HomeLatest NewsScientists unravel mystery of diamond eruptions linked to ancient tectonic events

Scientists unravel mystery of diamond eruptions linked to ancient tectonic events

LONDON: After years of speculation, scientists from United Kingdom’s University of Southampton have uncovered the long-standing mystery surrounding the emergence of diamonds from the Earth’s surface.

The breakthrough reveals that these valuable gemstones are propelled to the surface during kimberlite eruptions, described as a “fountain of diamonds”.

Kimberlite eruptions involve a blend of water, rock, carbon dioxide, and essential kimberlite materials, including diamonds, forming a powerful surge that can reach speeds of up to 83 miles per hour.

The research points to major geological events, specifically the separation of tectonic plates, as the trigger for these eruptions.

The investigation suggests that when tectonic plates shift, rocks in the upper mantle and lower crust mix and flow against each other, setting off these diamond-rich eruptions.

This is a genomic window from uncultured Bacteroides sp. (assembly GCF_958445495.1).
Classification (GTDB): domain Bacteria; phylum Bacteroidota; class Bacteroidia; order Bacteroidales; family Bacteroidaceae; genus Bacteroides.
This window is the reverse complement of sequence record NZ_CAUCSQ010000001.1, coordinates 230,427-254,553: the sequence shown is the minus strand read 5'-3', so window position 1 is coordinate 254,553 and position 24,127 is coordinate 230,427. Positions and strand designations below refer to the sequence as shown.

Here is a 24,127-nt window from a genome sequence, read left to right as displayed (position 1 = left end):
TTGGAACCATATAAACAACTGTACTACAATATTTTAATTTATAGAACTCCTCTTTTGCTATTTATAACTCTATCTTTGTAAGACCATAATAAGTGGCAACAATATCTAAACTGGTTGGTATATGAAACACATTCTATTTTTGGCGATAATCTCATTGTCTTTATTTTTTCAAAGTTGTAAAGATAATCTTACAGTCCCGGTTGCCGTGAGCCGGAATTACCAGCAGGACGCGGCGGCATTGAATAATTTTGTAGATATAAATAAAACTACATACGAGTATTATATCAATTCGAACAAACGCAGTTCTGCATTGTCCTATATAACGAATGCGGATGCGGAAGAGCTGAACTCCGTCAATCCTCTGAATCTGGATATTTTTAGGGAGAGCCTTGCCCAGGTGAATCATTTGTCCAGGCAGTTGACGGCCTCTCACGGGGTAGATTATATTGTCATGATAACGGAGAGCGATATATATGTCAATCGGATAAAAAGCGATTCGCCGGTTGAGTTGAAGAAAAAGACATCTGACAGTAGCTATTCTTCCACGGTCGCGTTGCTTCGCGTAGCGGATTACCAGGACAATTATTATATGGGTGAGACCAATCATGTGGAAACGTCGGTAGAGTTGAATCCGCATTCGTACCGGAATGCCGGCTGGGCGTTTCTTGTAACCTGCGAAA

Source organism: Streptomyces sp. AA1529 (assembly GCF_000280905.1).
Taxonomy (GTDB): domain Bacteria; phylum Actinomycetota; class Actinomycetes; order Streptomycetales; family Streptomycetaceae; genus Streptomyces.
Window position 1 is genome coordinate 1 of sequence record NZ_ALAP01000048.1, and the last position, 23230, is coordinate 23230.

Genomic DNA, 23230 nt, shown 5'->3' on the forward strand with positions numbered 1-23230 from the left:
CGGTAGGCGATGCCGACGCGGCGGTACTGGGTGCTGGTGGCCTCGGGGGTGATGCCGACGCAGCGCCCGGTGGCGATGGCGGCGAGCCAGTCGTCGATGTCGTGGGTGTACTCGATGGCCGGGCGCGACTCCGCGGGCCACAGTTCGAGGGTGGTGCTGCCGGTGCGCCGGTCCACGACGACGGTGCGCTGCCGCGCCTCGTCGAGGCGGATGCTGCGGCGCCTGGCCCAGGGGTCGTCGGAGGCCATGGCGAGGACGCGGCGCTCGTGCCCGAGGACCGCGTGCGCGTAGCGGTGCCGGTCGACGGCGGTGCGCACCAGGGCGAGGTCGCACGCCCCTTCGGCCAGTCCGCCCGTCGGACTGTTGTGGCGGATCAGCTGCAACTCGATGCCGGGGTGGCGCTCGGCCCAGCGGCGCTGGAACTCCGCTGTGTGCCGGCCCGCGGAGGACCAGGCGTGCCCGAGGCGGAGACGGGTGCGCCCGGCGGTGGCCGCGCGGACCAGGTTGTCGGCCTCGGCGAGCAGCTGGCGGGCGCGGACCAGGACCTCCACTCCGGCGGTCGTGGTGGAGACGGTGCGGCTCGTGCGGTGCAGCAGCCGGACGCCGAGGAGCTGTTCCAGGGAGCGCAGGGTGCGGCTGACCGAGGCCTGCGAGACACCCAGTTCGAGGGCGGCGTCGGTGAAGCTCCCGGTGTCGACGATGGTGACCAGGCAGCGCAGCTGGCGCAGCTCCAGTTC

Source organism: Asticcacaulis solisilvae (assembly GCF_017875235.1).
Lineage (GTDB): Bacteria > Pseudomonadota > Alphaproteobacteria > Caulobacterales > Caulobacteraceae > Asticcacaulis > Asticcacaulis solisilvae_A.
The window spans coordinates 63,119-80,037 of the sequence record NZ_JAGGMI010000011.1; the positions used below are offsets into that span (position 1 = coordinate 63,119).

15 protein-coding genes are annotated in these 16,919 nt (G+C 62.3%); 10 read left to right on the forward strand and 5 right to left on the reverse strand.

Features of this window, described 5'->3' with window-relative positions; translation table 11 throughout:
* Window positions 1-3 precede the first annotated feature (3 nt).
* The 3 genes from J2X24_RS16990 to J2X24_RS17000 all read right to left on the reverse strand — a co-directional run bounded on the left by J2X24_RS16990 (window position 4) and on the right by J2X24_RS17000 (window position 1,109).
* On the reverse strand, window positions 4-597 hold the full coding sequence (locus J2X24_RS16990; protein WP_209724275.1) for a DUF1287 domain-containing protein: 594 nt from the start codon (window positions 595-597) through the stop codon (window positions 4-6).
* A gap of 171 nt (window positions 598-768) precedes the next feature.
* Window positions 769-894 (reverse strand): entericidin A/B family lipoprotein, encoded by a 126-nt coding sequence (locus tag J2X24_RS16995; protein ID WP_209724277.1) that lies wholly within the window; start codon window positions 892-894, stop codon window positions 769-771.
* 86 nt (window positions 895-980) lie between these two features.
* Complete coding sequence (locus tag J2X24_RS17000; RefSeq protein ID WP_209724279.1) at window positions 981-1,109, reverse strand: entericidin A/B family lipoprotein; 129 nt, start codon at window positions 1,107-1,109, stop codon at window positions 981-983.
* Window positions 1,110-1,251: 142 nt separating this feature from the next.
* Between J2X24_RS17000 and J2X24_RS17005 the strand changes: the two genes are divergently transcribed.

The data analysis indicates that these “fountains of diamonds” occur at intervals of 22 to 30 million years.

Professor Thomas Gernon, specialising in Earth and Climate Science, expressed the team’s goal of identifying new, untapped diamond deposits.

He emphasised the significant time these diamonds spend at the base of continents, awaiting a stimulus that leads to powerful and explosive eruptions.

The findings shed light on why these eruptions are periodic, aligning with major geological events like the division of the super continent Gondwana around 180 million years ago.

This division ultimately gave rise to continents like South America and Africa, with diamond eruptions occurring 25 million years later.

Professor Gernon highlighted the organised physical process involved, suggesting that the phenomenon might extend beyond kimberlites, influencing various Earth system processes.

The research utilised statistical analysis and machine learning to investigate the link between continental breakup and kimberlite volcanism.

Senior Research Fellow Dr Thea Hincks emphasised the team’s geospatial analysis, revealing a gradual migration of kimberlite eruptions from continental edges to interiors over time, with consistent rates across continents.

The breakthrough not only demystifies the origin of diamonds but also provides valuable insights into Earth’s geological processes and their impact on the precious gemstone’s journey to the surface. AFP

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